Tip O'Day for Writers #103

It took guest blogger Heikki Hietala ten years to write his book and find a publisher. Here are a few of the lessons he learned.

My road to being published began 12 years ago, when I wrote Chapter I of a book I never thought I'd write. The next 10 years were full of perseverance, research, planning, ad hoc writing sessions whenever I had a free hour, and nagging self-doubt as I wondered if anyone would ever want to read me. As it turns out, I found a publisher willing to take the risk and print it, and now I've moved on to another. What did I do right during the trip?

One - I wrote what I myself wanted to write; I did not try to write what I thought someone else would want to read.

Two - I networked like crazy after I had a full manuscript, and that network paid off handsomely; not only did I get published, but I got the book edited too through the network.

And three - I never let go of the dream of a published version. The moment you let yourself think your book is not worth the effort, it becomes worthless. You must invest all your spare energy into it, and if your story is good, the book will be a good one too.

Another key, at least in my field of historical fiction, is research. One wrong plane type in my book would ruin the whole framework, but my editors spotted all the errors I made.

Saying for Writers #81

Another Quotation which Might (or Might Not) inspire you to write:

"The parody is the last refuge of the frustrated writer. Parodies are what you write when you are associate editor of the Harvard Lampoon. The greater the work of literature, the easier the parody. The step up from writing parodies is writing on the wall above the urinal." - Ernest Hemingway

Tip O'Day for Writers #102

Guest blogger Janette Lennox feels unworthy.

Janette doesn’t feel very worthy to offer writing advice “as I have still yet to have my first (real) book published (only several e-books at Amazon at this stage).” Her suggestion to all creative people is to follow your passion, for the sake of the passion, and it will always be rewarding.

Also, she offers a Robert Benchley quote close to her heart: “It took me fifteen years to discover I had no talent for writing, but I couldn't give it up, because by that time I was too famous.”

Dixon says: Too often we equate being a good writer with getting accepted by a major publisher. Some brilliant people slave away in privacy and their work never sees the light of day. Only about a dozen of Emily Dickinson’s 1,800 poems were published during her lifetime, and her genius was never recognized until after her death.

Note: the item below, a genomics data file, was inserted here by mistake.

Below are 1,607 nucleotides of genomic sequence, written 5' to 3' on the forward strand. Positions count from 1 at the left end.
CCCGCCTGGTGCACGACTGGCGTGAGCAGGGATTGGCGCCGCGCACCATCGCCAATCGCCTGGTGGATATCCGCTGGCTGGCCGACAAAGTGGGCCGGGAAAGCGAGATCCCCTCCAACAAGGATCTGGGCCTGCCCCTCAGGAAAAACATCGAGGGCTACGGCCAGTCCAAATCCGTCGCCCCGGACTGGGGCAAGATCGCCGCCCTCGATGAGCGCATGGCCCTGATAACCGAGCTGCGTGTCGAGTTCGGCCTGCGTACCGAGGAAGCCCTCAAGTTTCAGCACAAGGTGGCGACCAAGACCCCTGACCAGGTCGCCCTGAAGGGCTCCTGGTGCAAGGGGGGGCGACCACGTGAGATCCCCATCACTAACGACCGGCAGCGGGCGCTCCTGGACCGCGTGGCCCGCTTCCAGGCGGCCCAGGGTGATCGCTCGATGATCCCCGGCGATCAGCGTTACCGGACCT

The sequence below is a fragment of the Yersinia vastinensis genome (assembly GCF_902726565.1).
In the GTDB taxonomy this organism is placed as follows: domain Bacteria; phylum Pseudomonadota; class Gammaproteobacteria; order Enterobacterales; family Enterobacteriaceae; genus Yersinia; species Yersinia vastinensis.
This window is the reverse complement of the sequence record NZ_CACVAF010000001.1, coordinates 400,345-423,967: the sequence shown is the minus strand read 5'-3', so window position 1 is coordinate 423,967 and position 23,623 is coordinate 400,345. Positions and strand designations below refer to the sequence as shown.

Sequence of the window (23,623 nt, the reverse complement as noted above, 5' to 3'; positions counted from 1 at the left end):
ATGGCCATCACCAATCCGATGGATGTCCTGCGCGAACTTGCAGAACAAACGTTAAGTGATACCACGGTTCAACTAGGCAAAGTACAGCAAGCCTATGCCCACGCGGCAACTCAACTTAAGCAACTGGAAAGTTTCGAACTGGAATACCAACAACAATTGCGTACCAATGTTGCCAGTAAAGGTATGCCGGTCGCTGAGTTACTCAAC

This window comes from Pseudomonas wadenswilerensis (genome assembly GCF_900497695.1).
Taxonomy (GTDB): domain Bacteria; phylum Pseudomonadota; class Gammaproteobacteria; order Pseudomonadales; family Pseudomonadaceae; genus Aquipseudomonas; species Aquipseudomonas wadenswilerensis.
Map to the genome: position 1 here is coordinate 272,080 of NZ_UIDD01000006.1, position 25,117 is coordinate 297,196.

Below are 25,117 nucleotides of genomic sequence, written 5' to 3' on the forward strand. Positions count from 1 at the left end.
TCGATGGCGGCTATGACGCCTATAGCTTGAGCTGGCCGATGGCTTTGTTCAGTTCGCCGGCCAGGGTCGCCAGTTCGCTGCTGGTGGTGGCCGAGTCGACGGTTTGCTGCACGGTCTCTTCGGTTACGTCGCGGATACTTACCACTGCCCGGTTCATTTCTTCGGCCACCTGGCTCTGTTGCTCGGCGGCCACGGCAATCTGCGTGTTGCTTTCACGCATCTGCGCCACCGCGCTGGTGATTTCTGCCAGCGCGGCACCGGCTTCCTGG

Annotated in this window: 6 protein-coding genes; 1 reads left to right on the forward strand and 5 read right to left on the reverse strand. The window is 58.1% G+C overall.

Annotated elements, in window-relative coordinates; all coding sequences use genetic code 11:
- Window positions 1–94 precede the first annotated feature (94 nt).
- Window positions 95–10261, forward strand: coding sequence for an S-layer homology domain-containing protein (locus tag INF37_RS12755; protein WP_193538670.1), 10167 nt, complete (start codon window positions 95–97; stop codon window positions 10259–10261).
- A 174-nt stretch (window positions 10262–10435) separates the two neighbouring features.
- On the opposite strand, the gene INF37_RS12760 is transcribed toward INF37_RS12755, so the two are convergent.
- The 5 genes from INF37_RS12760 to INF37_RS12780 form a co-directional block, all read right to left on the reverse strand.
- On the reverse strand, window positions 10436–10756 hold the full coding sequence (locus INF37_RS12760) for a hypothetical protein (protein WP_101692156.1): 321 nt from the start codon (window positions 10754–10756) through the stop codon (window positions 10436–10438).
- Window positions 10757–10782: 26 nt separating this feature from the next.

In today’s economy, it’s very difficult for someone to get traditionally published unless they’re already an established bestseller. Or named Oprah. Not impossible, but a lot more difficult than a mere decade ago.

Choosing to self-publish or go the Kindle route doesn’t make anyone a substandard writer. And an e-book IS a real book. Janette has a right to her opinions, and I think there’s real merit in her writing tip.

Thanks, Janette.

Thursday, July 28, 2011

Tip O'Day for Writers #101

Guest blogger Robert N. Stephenson on the challenges of writing for publication:

In writing, the new writer learns many, many things. What is often forgotten are the long and lonely hours spent writing when your mind is questioning whether this is what you really want to do? It is true, writing itself is quite easy, but taking it to commercial publication is about the most difficult thing you will attempt in your life. Anyone can bungy jump or leap out of an airplane, but so very, very few will be able to write a publishable book in the commercial sphere.

The important thing for the writer to know at the start is that this will be a lifelong road of challenge, difficulties and rewards. By knowing of the pressures you will face, you may find your personal traumas of rejection and silence become less impacting.

Never give up. Never surrender.

Saying for Writers #80

Another Quotation which Might (or Might Not) inspire you to write:

“Is sloppiness in speech caused by ignorance or apathy? I don’t know and I don’t care.” - William Safire

Just a reminder to writers & poets who suddenly find themselves dragged from their caves and thrust in front of audiences: Toastmasters International is a self-paced program that will help you conquer stage fright and eventually come to enjoy interacting with crowds of book lovers.

Tip O'Day for Writers #100

Guest blogger Michael J. Pollack on writing YA.